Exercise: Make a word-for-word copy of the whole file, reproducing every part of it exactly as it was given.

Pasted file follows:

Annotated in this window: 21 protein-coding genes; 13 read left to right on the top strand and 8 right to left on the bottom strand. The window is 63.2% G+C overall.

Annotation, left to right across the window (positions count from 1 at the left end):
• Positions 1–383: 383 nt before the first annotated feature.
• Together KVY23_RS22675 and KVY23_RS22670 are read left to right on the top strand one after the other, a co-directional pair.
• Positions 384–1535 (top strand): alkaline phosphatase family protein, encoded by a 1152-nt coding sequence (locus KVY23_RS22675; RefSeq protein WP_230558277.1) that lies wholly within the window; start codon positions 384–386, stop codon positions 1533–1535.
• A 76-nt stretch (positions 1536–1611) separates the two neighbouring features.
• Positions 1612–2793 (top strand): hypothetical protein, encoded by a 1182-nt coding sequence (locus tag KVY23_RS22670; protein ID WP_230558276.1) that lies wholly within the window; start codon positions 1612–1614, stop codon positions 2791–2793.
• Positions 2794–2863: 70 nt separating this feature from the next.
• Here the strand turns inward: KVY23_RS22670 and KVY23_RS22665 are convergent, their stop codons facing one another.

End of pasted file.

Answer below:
Annotated in this window: 21 protein-coding genes; 13 read left to right on the top strand and 8 right to left on the bottom strand. The window is 63.2% G+C overall.

Annotation, left to right across the window (positions count from 1 at the left end):
• Positions 1–383: 383 nt before the first annotated feature.
• Together KVY23_RS22675 and KVY23_RS22670 are read left to right on the top strand one after the other, a co-directional pair.
• Positions 384–1535 (top strand): alkaline phosphatase family protein, encoded by a 1152-nt coding sequence (locus KVY23_RS22675; RefSeq protein WP_230558277.1) that lies wholly within the window; start codon positions 384–386, stop codon positions 1533–1535.
• A 76-nt stretch (positions 1536–1611) separates the two neighbouring features.
• Positions 1612–2793 (top strand): hypothetical protein, encoded by a 1182-nt coding sequence (locus tag KVY23_RS22670; protein ID WP_230558276.1) that lies wholly within the window; start codon positions 1612–1614, stop codon positions 2791–2793.
• Positions 2794–2863: 70 nt separating this feature from the next.
• Here the strand turns inward: KVY23_RS22670 and KVY23_RS22665 are convergent, their stop codons facing one another.